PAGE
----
How to Budget if You Owe More Money Than You Are Bringing Home

Budgeting helps you make smart decisions with your money.

Budgeting helps you make smart decisions with your money.

It's easy to keep track of spending when you have only a few expenses each month. As your expenses grow, however, it becomes much more difficult. If you aren't careful about how you use credit cards, or if you borrow heavily to finance large purchases, you might end up in a situation where you owe more than you make every month. When this happens, sit down and do a formal analysis of your income and expenses.

List the amount of money you spend during the month for all purchases and expenses. Some of these items are easy to identify: your rent or mortgage, credit card bills, car payment, electricity bill, phone bill, cable bill, gasoline and grocery purchases. Other expenses might be harder to identify, however, such as the money you spend going out for dinner or drinks. If you're unsure of the amount you spend each month, keep all of your receipts and make a list of everything spent each day for a month.

Group your purchases and expenses into two categories -- essential and non-essential. Essential items are those that must be paid such as housing, utilities, car insurance and health insurance. Food purchased at the grocery store qualifies as essential, while snack purchases at work are non-essential. Many clothes and entertainment expenses are non-essential as well.

Rank the items in the non-essential and unnecessary category according to the importance you put on them.

Make a list of the money you bring home each month from all income sources. Total your income and see if it covers your essential items. If so, then use whatever money is left over to pay down credit card debt. Eliminate all other expenses, even if it means you can't go meet friends out for awhile, take a vacation, or purchase new clothes. If your income does not cover your essential expenses, then see if there are areas you can cut back on, such as using coupons to save money on groceries or carpooling to work to save money on gas. If you are still coming up short, you might need to find additional sources of income.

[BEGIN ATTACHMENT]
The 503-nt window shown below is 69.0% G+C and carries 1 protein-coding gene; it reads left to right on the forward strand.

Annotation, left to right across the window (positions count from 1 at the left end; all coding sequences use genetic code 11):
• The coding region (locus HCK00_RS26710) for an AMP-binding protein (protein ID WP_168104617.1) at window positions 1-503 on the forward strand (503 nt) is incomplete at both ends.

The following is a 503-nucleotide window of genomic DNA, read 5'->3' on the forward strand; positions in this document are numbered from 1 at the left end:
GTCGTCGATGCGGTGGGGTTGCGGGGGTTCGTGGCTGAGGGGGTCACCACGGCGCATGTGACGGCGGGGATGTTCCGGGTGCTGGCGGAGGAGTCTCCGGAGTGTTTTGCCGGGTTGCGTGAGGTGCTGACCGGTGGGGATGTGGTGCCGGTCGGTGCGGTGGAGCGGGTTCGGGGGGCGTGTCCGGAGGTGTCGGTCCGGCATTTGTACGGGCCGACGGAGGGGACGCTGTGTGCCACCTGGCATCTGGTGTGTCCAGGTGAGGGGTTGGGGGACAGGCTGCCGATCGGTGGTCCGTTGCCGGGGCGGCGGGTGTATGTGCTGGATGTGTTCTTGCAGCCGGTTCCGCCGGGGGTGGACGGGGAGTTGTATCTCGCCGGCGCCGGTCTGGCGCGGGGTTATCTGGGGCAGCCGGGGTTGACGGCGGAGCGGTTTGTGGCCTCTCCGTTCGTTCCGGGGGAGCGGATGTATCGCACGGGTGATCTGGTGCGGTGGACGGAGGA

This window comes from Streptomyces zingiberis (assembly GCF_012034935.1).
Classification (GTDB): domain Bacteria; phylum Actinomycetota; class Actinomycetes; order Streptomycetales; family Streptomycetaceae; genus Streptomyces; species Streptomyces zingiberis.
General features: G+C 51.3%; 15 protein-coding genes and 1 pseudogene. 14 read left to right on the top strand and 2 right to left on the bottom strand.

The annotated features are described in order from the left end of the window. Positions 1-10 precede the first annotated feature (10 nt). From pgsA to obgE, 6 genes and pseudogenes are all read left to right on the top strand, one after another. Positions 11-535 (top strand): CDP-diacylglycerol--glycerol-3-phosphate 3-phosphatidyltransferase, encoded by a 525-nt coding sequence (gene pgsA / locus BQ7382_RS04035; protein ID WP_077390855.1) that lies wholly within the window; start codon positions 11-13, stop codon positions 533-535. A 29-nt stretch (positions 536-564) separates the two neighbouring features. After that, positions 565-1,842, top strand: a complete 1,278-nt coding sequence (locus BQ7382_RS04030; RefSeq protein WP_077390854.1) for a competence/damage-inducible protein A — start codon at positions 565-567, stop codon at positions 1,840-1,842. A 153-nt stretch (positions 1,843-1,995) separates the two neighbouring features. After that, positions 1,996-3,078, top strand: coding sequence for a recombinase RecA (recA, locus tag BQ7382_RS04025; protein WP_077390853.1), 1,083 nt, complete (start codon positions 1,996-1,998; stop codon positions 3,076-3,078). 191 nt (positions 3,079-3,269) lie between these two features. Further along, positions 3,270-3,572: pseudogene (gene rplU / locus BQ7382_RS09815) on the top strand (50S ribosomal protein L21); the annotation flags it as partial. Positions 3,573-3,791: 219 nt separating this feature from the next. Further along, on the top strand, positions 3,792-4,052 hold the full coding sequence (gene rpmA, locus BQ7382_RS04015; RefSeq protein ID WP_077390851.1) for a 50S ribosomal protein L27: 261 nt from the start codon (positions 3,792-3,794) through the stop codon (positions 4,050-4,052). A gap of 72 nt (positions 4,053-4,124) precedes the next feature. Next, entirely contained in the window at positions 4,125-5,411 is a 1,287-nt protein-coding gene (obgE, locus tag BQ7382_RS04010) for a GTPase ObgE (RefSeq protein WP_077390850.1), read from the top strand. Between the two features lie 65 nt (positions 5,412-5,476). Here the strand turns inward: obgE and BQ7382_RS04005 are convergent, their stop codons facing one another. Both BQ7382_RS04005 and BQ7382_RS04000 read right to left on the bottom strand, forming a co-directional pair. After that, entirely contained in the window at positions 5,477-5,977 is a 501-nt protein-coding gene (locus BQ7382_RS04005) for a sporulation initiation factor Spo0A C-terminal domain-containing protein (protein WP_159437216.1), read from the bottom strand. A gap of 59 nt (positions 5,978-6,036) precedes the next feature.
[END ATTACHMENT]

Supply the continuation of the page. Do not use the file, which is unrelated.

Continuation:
Make a list of new sources of possible income each month. This might include taking on a second job and/or asking for a raise at your main job. Look for opportunities helping family or neighbors do tasks normally hired out to others. Estimate the amount of income possible from these sources.

Locate a second job or part-time work to supplement your income. Place the money from this employment directly into your essential expense fund for the month.

Make a list of items you own that you rarely or never use and have cash value. This list might include a bicycle you never ride, unworn jewelry, sports equipment or items you've collected. Sports cards, comic books, vinyl records and toys can bring significant cash in some markets.

Research the potential income from selling your items and put the items up for sale on Craigslist, eBay, or through a garage sale at your home. Apply cash from the sale of these items directly to credit card debt and your loans with the highest interest rates. If you don't have this type of debt, use the cash for necessary monthly expenses.

Tip

  • In some cases you might need to make big changes to meet your budget. For example, if your rent is too high, consider moving in with friends or family for awhile. Reductions in the essential category, even when temporary, help equalize the cash flow in and out of your bank account.

About the Author

*I have written chapters and articles for Oxford and Harvard University Presses, ABC-CLIO, and others. Arcadia Press published two of my local history texts and I have also written for numerous "article sites," including Pagewise in 2002. My "How to become a...real estate agent" is available as an online text from a Canadian publisher. *I taught writing courses at a branch campus of Indiana University. *I held a California real estate license and have remodeled four of my own homes and advised others on financing homes, repairing credit to qualify for loans, and managing construction (including meeting local, state, and federal regulations for restoration and development grants). *I served as an AmeriCorps*VISTA volunteer and wrote nearly $75,000 in small education grants (under $1,000). *My travels include frequent road trips in Canada, Mexico, U.S., and Europe. I attended school at Cambridge University and used this as a base to explore the UK and Europe.

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